Ray Kurzweil, an inventor and futurist, has stumbled on a discovery of earth-shattering importance. It is the arrival of “singularity,” and according to him it will happen in 2045.
“Gradually,” he writes at the beginning of “The Singularity Is Near,” “I’ve become aware of a transforming event looming in the first half of the 21st century ... the impending Singularity in our future is increasingly transforming every institution and aspect of human life, from sexuality to spirituality.”
Singularity, Kurzweil says, is a development “representing a profound and disruptive transformation in human capability” and a “radical upgrading of our bodies’ physical and mental systems.”
What are its elements? Kurzweil maintains that the first half of the 21st century will be characterized by three overlapping revolutions: human genetics, robotics or artificial intelligence, and nanotechnology.
Biotechnology, advances in genomics and gene therapies will enable us to turn off disease and aging and thus live for much longer. Because we soon will be able to “reverse-engineer the brain” and simulate its functions, he claims, technology will increasingly merge with human intelligence to create something with greater capacity and speed. Nanotechnology, the science of small things, will enable us “to redesign and rebuild -- molecule by molecule -- our bodies and brains and the world with which we interact, going far beyond the limitations of biology.”
Kurzweil knows a lot about new technology, and he knows how to make it sound fun. He is dazzling in his enthusiasm for things to come, and he has a grasp of the exciting developments pulsing through the intersection of science and technology. He recognizes technology’s power to improve the lot of humankind and is skeptical of the doom-mongers who argue that it will lead to overpopulation or mass unemployment.
New technologies, Kurzweil recognizes, usually create new jobs for those displaced by it. Cloning, for example, is not as scary as it is made to sound, and might even offer solutions for world hunger, creating meat and other protein sources in a factory without animals by cloning animal muscle tissue.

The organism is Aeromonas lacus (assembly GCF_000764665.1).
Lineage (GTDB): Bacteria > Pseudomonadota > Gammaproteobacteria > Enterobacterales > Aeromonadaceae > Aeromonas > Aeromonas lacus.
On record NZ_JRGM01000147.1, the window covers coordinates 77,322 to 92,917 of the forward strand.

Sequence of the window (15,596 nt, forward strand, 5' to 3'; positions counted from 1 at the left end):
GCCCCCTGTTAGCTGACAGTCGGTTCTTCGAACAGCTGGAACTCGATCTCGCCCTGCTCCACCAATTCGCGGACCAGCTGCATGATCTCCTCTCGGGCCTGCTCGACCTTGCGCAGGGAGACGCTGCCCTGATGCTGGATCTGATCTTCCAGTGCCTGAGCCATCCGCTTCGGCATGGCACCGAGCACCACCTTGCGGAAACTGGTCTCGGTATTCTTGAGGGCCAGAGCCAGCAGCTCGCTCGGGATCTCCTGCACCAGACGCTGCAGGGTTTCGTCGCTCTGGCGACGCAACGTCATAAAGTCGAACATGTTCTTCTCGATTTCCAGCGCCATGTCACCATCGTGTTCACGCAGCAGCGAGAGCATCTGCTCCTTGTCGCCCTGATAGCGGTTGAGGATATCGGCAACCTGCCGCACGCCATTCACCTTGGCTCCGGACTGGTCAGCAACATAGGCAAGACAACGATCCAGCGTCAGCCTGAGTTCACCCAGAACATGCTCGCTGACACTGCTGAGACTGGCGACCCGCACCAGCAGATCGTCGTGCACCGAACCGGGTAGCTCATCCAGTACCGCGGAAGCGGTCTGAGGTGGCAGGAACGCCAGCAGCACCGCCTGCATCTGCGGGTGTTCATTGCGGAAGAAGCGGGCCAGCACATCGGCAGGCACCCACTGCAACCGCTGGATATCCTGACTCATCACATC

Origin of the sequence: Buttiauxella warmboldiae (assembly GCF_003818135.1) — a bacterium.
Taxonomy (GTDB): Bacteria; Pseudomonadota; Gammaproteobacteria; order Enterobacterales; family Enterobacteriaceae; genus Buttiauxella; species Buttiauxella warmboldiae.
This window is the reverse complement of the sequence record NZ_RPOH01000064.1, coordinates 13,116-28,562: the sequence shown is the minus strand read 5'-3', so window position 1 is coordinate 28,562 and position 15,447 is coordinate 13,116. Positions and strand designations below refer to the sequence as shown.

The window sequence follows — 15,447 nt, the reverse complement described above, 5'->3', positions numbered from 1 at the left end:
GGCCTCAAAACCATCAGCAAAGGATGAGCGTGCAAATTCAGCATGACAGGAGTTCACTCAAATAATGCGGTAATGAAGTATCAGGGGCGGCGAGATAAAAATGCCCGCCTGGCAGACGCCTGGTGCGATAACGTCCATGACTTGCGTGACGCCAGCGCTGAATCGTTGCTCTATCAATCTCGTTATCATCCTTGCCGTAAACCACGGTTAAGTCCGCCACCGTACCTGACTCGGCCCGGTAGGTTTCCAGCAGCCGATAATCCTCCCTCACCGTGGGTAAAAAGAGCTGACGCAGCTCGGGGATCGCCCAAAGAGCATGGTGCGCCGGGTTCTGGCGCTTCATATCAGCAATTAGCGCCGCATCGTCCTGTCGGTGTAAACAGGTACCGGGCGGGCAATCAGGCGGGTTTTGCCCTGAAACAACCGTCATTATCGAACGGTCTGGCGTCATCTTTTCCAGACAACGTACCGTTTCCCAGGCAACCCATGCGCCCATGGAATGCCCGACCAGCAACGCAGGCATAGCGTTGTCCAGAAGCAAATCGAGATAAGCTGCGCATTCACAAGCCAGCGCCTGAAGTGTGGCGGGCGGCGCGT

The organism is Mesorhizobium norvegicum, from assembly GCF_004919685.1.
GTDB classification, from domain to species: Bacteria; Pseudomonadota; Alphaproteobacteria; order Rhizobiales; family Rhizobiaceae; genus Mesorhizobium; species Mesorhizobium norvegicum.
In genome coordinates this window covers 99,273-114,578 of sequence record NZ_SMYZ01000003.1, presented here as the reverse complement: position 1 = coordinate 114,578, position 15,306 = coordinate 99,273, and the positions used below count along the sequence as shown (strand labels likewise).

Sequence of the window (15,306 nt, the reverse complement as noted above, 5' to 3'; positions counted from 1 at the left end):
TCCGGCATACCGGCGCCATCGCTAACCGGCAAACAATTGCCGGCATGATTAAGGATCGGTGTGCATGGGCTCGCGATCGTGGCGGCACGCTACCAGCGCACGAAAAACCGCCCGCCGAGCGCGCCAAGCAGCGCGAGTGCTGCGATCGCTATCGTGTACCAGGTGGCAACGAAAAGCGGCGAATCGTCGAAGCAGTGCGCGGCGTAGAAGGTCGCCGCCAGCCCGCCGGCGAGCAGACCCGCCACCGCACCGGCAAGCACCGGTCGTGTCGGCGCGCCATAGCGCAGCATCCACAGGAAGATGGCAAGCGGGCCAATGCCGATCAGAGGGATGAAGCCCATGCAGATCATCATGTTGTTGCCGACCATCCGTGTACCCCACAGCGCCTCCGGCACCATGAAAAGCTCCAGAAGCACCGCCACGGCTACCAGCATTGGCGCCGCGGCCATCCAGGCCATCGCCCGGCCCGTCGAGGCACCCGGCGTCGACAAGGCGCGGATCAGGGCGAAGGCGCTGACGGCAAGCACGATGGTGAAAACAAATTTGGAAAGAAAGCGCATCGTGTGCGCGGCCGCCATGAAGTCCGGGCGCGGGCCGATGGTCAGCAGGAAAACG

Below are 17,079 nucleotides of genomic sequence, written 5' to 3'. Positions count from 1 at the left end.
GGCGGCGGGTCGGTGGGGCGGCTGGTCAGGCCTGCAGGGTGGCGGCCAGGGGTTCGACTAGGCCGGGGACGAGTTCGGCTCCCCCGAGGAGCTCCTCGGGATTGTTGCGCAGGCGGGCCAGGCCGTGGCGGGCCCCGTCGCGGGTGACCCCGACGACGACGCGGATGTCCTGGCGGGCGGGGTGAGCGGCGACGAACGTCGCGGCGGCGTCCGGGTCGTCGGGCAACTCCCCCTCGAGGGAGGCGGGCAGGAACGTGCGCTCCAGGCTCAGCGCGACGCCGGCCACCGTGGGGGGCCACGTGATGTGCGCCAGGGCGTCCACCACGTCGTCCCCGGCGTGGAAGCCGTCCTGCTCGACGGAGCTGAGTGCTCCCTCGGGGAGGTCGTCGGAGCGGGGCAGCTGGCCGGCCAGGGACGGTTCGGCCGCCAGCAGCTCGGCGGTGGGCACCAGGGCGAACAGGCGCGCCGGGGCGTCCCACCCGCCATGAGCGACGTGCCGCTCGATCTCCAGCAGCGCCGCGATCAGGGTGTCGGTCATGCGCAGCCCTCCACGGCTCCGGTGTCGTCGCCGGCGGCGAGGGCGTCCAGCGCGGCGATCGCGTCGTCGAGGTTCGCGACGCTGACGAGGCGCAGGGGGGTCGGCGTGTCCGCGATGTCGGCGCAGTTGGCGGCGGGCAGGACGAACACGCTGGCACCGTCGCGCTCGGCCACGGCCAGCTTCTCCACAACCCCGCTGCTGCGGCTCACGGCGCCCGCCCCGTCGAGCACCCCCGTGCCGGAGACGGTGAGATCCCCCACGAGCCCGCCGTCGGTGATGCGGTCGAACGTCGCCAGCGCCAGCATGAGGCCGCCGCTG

But what is the evidence for “singularity” itself? Kurzweil has borrowed the metaphor from mathematics and physics, where it means something that has reached the stage of being infinite. He recognizes that singularity does not amount to anything that might be described as “infinite” in the social sphere, but he still believes that the metaphor is appropriate. Humans, he too often forgets, have always sought to transcend biology.
Kurzweil thinks we are turning into cyborgs -- part human, part machine -- but any old man with a walking stick might be seen as a cyborg too. Technology, it is important to remember, conducts its way through society as a series of quantitative heaves rather than a qualitative leap. He thinks that the exponentially increasing processing power of computers can help us understand the speed of social change. The changes he describes might look fast on paper, but they filter through to social life at a snail’s pace. Many of them do not make it at all because of a lack of investment or human enthusiasm.
Throughout his book Kurzweil capitalizes singularity. He even has a name for someone who is a follower of the faith: “I regard someone who understands the Singularity and who reflects on its implications for his or her own life as a ‘singularitarian.’ ”
He pays lip service to a kind of humanism -- “we will transcend biology, but not our humanity” -- but sounds like a religious evangelist, or a New Ager who has spent too long in front of a computer. Being human, Kurzweil rightly points out, “means being part of a civilization that seeks to extend its boundaries.” Is a human modified by technology no longer human? he wonders. The doom-mongers make it sound like a slippery slope, but Kurzweil envisages it as a kind of Second Coming, a technological Noah’s ark through which only true believers will pass.
Kurzweil pays tribute to the notion of human consciousness but seems to regard it as a lost cause in the long run. His determination to keep humans central to his vision is admirable but is not borne out by the thrust of his work, which suggests that he takes his spiritual sustenance from the machine part of the equation.
For Kurzweil, all that remains is an ethical problem, of how humanity adapts to the new post-singular world in which we have become outsmarted by machines. His metaphor of singularity plays well in the science-fiction community, among Hollywood scriptwriters in need of inspiration and among military spooks whose job it is to think ahead of the curve -- Kurzweil is one of five members of the science advisory group for the U.S. Army.
For us ordinary mortals, it is singularly unhelpful.
This review appears via special arrangement with the Financial Times, where it first appeared.
* The Singularity Is Near: When Humans Transcend Biology
* By Ray Kurzweil
* Duckworth Publishers, $29.99, 652 pages
Los Angeles Times